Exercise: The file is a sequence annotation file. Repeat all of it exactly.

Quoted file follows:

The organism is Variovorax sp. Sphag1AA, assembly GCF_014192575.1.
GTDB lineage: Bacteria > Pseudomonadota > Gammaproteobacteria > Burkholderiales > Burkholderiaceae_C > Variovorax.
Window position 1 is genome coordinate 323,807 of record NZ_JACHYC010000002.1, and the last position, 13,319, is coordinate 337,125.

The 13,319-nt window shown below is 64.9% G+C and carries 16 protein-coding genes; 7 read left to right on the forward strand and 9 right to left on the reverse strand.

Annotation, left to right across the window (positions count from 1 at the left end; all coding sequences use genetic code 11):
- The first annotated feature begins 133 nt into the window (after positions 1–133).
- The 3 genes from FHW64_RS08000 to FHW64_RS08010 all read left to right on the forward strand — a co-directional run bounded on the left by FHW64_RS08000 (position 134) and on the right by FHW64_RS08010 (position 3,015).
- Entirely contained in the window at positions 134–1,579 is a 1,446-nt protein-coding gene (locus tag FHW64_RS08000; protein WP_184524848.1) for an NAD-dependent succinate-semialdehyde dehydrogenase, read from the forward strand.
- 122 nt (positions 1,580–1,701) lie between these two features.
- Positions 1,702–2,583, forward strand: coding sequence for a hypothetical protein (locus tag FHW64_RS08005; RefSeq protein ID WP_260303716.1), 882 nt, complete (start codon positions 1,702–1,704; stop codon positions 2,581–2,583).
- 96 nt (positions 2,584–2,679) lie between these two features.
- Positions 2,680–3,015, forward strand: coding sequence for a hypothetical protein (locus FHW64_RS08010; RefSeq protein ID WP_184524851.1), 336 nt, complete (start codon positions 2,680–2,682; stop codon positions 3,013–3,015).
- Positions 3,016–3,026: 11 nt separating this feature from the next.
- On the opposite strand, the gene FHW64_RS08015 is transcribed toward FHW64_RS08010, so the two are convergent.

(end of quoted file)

The organism is Variovorax sp. Sphag1AA, assembly GCF_014192575.1.
GTDB lineage: Bacteria > Pseudomonadota > Gammaproteobacteria > Burkholderiales > Burkholderiaceae_C > Variovorax.
Window position 1 is genome coordinate 323,807 of record NZ_JACHYC010000002.1, and the last position, 13,319, is coordinate 337,125.

The 13,319-nt window shown below is 64.9% G+C and carries 16 protein-coding genes; 7 read left to right on the forward strand and 9 right to left on the reverse strand.

Annotation, left to right across the window (positions count from 1 at the left end; all coding sequences use genetic code 11):
- The first annotated feature begins 133 nt into the window (after positions 1–133).
- The 3 genes from FHW64_RS08000 to FHW64_RS08010 all read left to right on the forward strand — a co-directional run bounded on the left by FHW64_RS08000 (position 134) and on the right by FHW64_RS08010 (position 3,015).
- Entirely contained in the window at positions 134–1,579 is a 1,446-nt protein-coding gene (locus tag FHW64_RS08000; protein WP_184524848.1) for an NAD-dependent succinate-semialdehyde dehydrogenase, read from the forward strand.
- 122 nt (positions 1,580–1,701) lie between these two features.
- Positions 1,702–2,583, forward strand: coding sequence for a hypothetical protein (locus tag FHW64_RS08005; RefSeq protein ID WP_260303716.1), 882 nt, complete (start codon positions 1,702–1,704; stop codon positions 2,581–2,583).
- 96 nt (positions 2,584–2,679) lie between these two features.
- Positions 2,680–3,015, forward strand: coding sequence for a hypothetical protein (locus FHW64_RS08010; RefSeq protein ID WP_184524851.1), 336 nt, complete (start codon positions 2,680–2,682; stop codon positions 3,013–3,015).
- Positions 3,016–3,026: 11 nt separating this feature from the next.
- On the opposite strand, the gene FHW64_RS08015 is transcribed toward FHW64_RS08010, so the two are convergent.